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Modular Construction Factory-built Buildings

Modular construction has evolved from its origin in the 1920s and remains a vital and growing trend in the built environment.

Crane lifting a prefabricated wooden building module to its position in the structure

June 5, 2024

By Mike Halligan, global program manager, UL Solutions Building Inspections

The terms “factory-built buildings,” “prefabricated buildings,” “container buildings,” “modular buildings” and “modular rooms” all describe buildings or portions of buildings manufactured off-site and shipped to a destination different from where they were built. Modular buildings are used for residences, hotels, healthcare facilities, offices, data centers and energy storage systems, to name a few. They are a vital and growing trend in the built environment.

Modular construction has evolved from its origin in 1920s New York modular diners to high-rise buildings reaching 24 stories (Victoria Hall, England) and higher. Fabrication in off-site factories culminating in final assembly at the building site is cost-effective, prevents on-site weather delays and saves time. This innovative construction approach improves quality control and reduces or eliminates many traditional building risks associated with lengthy on-site projects. In an era where construction costs and speed to completion are necessities for developers, modular buildings offer an attractive option.

Challenges facing the modular industry

The modular industry faces regulatory challenges, as achieving code-compliant design and construction approvals by the local code authority requires extensive support from many teams.

The design team must work closely with code authorities or third-party firms to review designs for code compliance. This can prove a monumental effort if the modular building is delivered to sites in multiple states or cities. Buildings must undergo review for compliance with locally adopted codes, which can vary in version and have local amendments that must be met. The trend for most large-scale modular manufacturers is to retain the services of firms that can review plans for projects destined for multiple jurisdictions.

One challenge in the design review is the need for a site plan to understand building placement. The type of construction and occupancy can impact setback requirements. This information makes it easier to determine wall ratings that may be required. In addition, design teams in other countries often need to become more familiar with what constitutes a complete set of plans necessary for review. It is up to the reviewing agency to indicate the required documents and plans, the submission language and the unit of measurement. When using third-party translation services, design teams must verify their ability to translate technical information; translations are often incomplete or contain errors.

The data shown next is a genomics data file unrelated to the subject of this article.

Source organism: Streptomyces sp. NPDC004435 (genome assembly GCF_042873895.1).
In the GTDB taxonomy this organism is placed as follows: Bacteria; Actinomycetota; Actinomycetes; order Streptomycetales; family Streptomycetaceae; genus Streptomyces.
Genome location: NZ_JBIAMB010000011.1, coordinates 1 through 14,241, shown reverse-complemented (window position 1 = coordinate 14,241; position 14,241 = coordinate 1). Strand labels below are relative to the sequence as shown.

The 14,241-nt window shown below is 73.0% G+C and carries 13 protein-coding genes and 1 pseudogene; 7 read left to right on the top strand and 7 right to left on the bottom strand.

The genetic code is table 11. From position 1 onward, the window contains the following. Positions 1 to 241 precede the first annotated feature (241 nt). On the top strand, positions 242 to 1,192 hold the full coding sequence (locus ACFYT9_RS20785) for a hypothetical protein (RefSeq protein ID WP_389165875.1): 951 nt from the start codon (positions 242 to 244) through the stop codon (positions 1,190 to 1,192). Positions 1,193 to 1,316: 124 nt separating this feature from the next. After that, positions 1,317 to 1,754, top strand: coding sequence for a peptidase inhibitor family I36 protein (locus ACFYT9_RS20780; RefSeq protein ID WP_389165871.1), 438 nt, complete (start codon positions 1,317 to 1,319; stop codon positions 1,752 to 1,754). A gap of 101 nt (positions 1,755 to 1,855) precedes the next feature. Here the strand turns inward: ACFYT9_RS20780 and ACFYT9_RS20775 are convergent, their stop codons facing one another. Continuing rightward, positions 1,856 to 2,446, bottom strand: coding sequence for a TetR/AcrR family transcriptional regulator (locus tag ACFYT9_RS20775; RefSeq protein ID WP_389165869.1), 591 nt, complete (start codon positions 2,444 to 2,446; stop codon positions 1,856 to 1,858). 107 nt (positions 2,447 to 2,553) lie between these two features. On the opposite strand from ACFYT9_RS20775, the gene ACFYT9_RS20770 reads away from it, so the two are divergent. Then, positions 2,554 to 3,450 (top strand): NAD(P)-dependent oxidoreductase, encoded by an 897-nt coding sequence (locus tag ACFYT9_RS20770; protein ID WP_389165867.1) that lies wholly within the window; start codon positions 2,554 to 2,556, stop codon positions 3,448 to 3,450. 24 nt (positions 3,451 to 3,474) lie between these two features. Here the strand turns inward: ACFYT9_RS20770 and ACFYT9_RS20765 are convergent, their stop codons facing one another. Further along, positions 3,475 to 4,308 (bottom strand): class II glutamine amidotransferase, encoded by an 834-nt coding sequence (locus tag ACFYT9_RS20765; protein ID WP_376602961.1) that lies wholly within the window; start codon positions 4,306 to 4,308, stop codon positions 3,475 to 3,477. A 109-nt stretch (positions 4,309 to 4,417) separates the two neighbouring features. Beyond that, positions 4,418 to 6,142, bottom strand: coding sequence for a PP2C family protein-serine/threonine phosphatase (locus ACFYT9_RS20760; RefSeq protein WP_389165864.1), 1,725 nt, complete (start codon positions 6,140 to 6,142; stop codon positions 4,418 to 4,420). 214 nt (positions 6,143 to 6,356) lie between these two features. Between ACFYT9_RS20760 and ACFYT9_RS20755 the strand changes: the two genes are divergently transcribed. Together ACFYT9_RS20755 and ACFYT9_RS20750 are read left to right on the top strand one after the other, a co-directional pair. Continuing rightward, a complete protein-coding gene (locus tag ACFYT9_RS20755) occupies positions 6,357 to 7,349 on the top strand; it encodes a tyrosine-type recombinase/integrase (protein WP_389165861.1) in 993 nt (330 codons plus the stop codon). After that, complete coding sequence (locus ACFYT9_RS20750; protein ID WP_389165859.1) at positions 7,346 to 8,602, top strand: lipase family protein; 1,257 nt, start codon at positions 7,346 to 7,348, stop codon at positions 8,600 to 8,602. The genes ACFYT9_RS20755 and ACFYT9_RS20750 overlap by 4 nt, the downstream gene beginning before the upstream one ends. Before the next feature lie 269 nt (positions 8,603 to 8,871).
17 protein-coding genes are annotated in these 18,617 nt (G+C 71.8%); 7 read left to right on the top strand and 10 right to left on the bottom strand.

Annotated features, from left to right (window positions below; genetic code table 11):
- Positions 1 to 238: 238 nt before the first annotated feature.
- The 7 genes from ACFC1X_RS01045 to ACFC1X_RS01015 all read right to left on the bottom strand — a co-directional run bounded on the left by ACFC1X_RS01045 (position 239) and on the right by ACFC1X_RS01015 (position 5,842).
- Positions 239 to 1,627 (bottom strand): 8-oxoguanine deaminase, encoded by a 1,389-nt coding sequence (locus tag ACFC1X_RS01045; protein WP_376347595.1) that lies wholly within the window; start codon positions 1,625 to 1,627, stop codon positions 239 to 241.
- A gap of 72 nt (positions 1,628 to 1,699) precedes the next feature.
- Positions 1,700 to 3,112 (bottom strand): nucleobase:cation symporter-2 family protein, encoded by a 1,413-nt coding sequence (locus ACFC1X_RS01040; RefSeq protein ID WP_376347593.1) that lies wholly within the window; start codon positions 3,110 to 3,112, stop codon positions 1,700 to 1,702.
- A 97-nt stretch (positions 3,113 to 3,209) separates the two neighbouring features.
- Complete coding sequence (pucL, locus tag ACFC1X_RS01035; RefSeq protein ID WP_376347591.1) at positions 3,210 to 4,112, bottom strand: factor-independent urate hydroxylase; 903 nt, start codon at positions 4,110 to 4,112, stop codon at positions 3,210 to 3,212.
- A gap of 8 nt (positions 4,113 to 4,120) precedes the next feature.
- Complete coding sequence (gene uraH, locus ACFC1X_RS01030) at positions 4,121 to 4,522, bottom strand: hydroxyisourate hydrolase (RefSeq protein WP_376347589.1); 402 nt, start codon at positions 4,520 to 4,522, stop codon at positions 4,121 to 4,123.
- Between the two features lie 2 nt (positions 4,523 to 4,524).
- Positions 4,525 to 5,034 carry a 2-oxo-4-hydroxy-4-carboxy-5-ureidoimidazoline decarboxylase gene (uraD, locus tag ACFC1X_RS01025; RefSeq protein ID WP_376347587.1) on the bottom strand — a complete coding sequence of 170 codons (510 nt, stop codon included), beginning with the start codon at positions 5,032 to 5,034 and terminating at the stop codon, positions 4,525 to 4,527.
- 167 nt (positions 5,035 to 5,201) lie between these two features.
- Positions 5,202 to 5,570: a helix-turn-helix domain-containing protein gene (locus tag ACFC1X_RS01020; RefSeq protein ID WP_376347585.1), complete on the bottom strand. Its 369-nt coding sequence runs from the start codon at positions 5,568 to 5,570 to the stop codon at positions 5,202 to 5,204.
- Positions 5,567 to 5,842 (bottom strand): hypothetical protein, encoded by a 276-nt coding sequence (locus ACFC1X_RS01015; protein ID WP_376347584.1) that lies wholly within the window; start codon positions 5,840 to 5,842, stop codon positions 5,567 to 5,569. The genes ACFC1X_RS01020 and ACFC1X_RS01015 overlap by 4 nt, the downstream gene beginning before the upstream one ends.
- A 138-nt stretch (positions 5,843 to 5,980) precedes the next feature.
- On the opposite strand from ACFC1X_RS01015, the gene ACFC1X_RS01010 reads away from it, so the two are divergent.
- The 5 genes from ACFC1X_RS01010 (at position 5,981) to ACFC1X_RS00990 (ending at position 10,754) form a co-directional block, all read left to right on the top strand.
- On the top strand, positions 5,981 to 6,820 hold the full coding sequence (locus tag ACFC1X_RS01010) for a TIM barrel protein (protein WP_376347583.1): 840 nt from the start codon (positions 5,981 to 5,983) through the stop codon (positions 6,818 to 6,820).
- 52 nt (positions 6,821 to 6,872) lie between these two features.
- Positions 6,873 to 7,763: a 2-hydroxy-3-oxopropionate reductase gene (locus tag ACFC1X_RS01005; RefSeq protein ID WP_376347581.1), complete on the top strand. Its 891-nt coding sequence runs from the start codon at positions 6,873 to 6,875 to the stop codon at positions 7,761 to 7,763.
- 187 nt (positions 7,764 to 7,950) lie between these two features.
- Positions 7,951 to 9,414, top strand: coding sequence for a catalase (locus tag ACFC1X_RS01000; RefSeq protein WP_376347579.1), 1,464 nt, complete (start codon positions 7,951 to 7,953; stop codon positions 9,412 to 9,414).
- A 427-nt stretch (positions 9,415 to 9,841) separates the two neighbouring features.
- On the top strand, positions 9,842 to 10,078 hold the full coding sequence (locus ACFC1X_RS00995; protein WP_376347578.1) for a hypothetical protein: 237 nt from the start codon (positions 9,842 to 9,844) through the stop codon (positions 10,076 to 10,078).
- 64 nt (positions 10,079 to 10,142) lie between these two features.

During the construction phase, buildings may require multiple inspections to view work before covering, followed by a final inspection before shipment. Off-site fabrication—sometimes in other countries—challenges state and local officials. Many jurisdictions will allow third parties to fulfill the inspection role. The third-party and fabrication companies are responsible for verifying the qualifications needed to complete reviews. It is also the fabricator’s responsibility to use workers with the appropriate credentials—for example, using licensed trade staff when required. The inspection firm should verify that documentation is available and accessible to the code official.

Documentation of the construction process is critical to a successful inspection. Off-site inspection requires a combination of photographs and reports of all testing conducted, including but not limited to torque, detection equipment and notification appliances. The documentation should follow with the unit and be available for the local official once the building arrives at its destination. The documented information will aid the local officials in conducting site-based inspections before issuing a certificate of occupancy.

The safety of modular buildings is crucial. Designers, fabricators, third-party reviewers and code officials must work together to ensure regulatory compliance for every unit, whether building one or one thousand of the same unit.  


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